13.
PLoS One ; 16(5): e0251099, 2021.
Artigo em Inglês | MEDLINE | ID: mdl-33983989

RESUMO

OBJECTIVE: To examine the relationship between current cigarette smoking patterns and three established risk factors for suicide using nationally representative data of high school students in the United States. METHODS: We analyzed cross-sectional data from the national Youth Risk Behavior Surveillance Survey (YRBSS)-United States, 2017. Multivariable, logistic regressions examined the association between 3 cigarette smoking behaviors [i.e., past 30-day cigarette (n = 13,731), frequent (n = 1,093) and heavy (n = 880) smoking] and 3 risk factors for suicidal outcomes [feeling sad or hopeless, suicidal ideation, suicide plan] assessed over the previous year. RESULTS: Among high school cigarette smokers, smoking 11 or more cigarettes per day (i.e., heavy smoking) was associated with 3.43 (95% CI: 1.69, 6.94) greater odds of reporting feeling sad or hopeless, 2.97 (95% CI: 1.60, 5.51) greater odds of reporting suicidal ideations, and 2.11 (95% CI: 1.34, 3.32) greater odds of reporting having ever planned a suicide attempt, controlling for covariates. CONCLUSIONS: Our study shows that it is not simply cigarette smoking, but heavy cigarette smoking that is a risk factor for suicidal outcomes among adolescents. PUBLIC HEALTH IMPLICATIONS: A comprehensive plan is needed to accommodate heavy adolescent smokers who are at increased suicidal risk.


Assuntos
Fumar Cigarros/psicologia , Estudantes/psicologia , Suicídio/psicologia , Adolescente , Comportamento do Adolescente , Fumar Cigarros/efeitos adversos , Fumar Cigarros/epidemiologia , Estudos Transversais , Feminino , Humanos , Masculino , Fatores de Risco , Assunção de Riscos , Instituições Acadêmicas , Autoimagem , Autorrelato , Fumar/epidemiologia , Ideação Suicida , Suicídio/prevenção & controle , Tentativa de Suicídio/estatística & dados numéricos , Produtos do Tabaco/estatística & dados numéricos , Fumar Tabaco/efeitos adversos , Estados Unidos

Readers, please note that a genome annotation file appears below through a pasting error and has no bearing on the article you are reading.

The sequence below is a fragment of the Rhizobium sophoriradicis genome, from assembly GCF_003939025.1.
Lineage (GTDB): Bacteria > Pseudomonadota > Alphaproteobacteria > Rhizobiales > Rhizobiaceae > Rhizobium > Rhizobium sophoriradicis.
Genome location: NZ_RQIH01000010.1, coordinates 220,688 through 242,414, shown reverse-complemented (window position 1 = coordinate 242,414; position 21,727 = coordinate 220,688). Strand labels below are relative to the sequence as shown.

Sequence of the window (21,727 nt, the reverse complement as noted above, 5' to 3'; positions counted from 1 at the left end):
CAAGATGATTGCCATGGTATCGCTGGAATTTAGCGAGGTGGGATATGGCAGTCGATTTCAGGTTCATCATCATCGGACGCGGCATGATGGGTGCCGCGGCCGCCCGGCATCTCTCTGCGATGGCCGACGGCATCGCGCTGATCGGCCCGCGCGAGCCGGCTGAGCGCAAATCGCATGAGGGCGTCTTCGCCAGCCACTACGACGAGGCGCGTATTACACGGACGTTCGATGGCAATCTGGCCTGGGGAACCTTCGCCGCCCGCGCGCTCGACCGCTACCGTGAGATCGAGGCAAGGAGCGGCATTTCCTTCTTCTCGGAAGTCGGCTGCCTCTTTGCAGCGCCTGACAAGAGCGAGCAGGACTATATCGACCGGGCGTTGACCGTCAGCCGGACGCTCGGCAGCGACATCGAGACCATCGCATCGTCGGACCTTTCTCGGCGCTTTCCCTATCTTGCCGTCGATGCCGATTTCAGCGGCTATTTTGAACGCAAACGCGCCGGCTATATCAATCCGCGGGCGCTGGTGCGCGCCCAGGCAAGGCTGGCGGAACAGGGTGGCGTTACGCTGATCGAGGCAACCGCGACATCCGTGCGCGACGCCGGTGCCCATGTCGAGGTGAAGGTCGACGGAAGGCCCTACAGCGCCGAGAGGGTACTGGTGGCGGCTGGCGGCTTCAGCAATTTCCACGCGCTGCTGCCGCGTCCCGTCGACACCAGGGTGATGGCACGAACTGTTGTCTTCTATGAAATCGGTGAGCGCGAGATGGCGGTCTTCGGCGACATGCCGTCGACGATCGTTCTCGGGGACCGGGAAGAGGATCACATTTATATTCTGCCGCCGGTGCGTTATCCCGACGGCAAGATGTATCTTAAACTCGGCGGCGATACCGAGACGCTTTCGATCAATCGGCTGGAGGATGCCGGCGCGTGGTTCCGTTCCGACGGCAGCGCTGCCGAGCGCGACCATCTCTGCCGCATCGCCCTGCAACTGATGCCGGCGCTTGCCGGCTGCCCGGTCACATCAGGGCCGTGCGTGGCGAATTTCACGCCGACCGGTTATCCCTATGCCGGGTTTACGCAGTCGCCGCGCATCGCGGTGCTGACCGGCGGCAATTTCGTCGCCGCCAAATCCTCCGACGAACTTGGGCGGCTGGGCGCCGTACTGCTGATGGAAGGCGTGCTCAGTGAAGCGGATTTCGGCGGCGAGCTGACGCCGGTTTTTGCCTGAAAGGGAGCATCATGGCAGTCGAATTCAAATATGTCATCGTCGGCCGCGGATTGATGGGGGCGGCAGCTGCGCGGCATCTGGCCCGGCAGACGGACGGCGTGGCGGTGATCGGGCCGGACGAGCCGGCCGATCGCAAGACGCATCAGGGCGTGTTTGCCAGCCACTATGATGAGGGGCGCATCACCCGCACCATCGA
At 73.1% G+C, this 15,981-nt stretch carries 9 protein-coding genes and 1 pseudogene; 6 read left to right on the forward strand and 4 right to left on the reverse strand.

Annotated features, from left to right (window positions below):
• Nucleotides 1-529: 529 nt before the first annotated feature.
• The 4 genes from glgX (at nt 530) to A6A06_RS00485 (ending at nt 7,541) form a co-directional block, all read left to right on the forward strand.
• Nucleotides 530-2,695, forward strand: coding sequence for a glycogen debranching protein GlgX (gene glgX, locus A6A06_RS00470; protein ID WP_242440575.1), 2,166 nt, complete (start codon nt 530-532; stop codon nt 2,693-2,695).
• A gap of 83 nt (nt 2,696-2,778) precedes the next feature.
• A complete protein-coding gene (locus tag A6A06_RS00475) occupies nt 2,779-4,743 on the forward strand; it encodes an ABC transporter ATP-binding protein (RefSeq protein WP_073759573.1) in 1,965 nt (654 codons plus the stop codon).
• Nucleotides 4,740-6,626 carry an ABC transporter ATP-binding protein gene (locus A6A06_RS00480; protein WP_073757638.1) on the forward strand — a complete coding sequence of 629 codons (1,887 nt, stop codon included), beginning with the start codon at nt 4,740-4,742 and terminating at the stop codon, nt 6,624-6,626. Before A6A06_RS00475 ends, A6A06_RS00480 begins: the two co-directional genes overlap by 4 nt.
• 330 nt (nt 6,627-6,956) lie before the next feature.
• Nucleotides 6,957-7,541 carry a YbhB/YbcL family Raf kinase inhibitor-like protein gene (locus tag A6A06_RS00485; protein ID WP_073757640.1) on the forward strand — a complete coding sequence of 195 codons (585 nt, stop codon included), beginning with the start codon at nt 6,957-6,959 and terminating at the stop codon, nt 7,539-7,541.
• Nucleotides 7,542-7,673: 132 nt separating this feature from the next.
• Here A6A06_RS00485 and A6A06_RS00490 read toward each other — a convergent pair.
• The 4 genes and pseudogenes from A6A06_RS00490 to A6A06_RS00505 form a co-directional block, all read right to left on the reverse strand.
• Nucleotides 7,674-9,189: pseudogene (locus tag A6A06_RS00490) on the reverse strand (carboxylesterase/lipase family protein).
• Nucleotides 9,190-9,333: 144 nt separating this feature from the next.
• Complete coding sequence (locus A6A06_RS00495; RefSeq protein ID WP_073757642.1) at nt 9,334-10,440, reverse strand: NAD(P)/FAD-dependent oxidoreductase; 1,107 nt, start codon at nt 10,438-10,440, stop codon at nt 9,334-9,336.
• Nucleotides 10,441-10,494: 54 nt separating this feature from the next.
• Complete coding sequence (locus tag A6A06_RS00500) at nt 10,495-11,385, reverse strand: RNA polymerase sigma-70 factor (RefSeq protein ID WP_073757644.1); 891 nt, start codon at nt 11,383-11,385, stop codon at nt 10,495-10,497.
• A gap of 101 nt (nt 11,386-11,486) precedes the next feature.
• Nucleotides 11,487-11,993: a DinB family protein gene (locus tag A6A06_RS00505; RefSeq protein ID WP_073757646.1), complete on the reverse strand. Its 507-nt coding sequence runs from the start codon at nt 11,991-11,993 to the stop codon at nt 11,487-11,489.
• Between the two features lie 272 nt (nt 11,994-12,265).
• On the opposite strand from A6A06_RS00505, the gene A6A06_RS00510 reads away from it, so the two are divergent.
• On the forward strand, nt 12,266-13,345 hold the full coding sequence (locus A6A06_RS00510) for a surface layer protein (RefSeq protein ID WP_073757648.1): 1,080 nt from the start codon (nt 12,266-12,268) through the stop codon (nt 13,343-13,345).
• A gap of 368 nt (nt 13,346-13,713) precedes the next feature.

14.
Sci Rep ; 11(1): 10248, 2021 05 13.
Artigo em Inglês | MEDLINE | ID: mdl-33986309

RESUMO

Vascular contributions to cognitive impairment and dementia (VCID) include structural and functional blood vessel injuries linked to poor neurocognitive outcomes. Smoking might indirectly increase the likelihood of cognitive impairment by exacerbating vascular disease risks. Sex disparities in VCID have been reported, however, few studies have assessed the sex-specific relationships between smoking and memory performance and with contradictory results. We investigated the associations between sex, smoking, and cardiovascular disease with verbal learning and memory function. Using MindCrowd, an observational web-based cohort of ~ 70,000 people aged 18-85, we investigated whether sex modifies the relationship between smoking and cardiovascular disease with verbal memory performance. We found significant interactions in that smoking is associated with verbal learning performance more in women and cardiovascular disease more in men across a wide age range. These results suggest that smoking and cardiovascular disease may impact verbal learning and memory throughout adulthood differently for men and women.


Assuntos
Fumar Cigarros/efeitos adversos , Memória/efeitos dos fármacos , Aprendizagem Verbal/efeitos dos fármacos , Adulto , Idoso , Idoso de 80 Anos ou mais , Fumar Cigarros/psicologia , Cognição/efeitos dos fármacos , Cognição/fisiologia , Disfunção Cognitiva/fisiopatologia , Estudos de Coortes , Demência Vascular/etiologia , Feminino , Humanos , Masculino , Memória/fisiologia , Pessoa de Meia-Idade , Fatores Sexuais , Aprendizagem Verbal/fisiologia
16.
Addict Biol ; 26(3): e12948, 2021 05.
Artigo em Inglês | MEDLINE | ID: mdl-33860602

RESUMO